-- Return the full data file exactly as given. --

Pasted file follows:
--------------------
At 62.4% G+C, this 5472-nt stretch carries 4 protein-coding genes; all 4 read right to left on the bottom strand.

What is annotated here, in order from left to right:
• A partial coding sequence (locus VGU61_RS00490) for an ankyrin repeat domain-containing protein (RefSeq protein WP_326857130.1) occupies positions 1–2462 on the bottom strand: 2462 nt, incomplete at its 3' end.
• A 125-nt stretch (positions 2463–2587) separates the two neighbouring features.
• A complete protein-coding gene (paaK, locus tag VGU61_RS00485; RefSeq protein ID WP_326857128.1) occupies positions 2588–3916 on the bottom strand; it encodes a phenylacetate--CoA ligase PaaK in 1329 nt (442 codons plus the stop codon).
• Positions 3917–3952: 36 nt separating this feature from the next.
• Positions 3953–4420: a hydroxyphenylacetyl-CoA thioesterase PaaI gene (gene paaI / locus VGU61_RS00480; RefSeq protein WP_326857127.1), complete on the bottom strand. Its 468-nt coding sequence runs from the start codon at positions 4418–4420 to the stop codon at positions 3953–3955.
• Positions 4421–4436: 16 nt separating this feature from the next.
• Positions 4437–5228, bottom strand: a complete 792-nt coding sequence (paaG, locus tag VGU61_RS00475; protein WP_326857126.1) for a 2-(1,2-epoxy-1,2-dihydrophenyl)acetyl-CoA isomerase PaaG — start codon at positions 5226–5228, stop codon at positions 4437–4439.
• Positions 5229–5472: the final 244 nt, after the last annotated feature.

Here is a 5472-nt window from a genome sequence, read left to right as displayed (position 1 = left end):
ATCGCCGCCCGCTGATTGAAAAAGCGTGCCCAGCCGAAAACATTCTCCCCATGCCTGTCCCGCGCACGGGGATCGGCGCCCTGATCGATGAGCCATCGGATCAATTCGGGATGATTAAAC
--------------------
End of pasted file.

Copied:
At 62.4% G+C, this 5472-nt stretch carries 4 protein-coding genes; all 4 read right to left on the bottom strand.

What is annotated here, in order from left to right:
• A partial coding sequence (locus VGU61_RS00490) for an ankyrin repeat domain-containing protein (RefSeq protein WP_326857130.1) occupies positions 1–2462 on the bottom strand: 2462 nt, incomplete at its 3' end.
• A 125-nt stretch (positions 2463–2587) separates the two neighbouring features.
• A complete protein-coding gene (paaK, locus tag VGU61_RS00485; RefSeq protein ID WP_326857128.1) occupies positions 2588–3916 on the bottom strand; it encodes a phenylacetate--CoA ligase PaaK in 1329 nt (442 codons plus the stop codon).
• Positions 3917–3952: 36 nt separating this feature from the next.
• Positions 3953–4420: a hydroxyphenylacetyl-CoA thioesterase PaaI gene (gene paaI / locus VGU61_RS00480; RefSeq protein WP_326857127.1), complete on the bottom strand. Its 468-nt coding sequence runs from the start codon at positions 4418–4420 to the stop codon at positions 3953–3955.
• Positions 4421–4436: 16 nt separating this feature from the next.
• Positions 4437–5228, bottom strand: a complete 792-nt coding sequence (paaG, locus tag VGU61_RS00475; protein WP_326857126.1) for a 2-(1,2-epoxy-1,2-dihydrophenyl)acetyl-CoA isomerase PaaG — start codon at positions 5226–5228, stop codon at positions 4437–4439.
• Positions 5229–5472: the final 244 nt, after the last annotated feature.

Here is a 5472-nt window from a genome sequence, read left to right as displayed (position 1 = left end):
ATCGCCGCCCGCTGATTGAAAAAGCGTGCCCAGCCGAAAACATTCTCCCCATGCCTGTCCCGCGCACGGGGATCGGCGCCCTGATCGATGAGCCATCGGATCAATTCGGGATGATTAAAC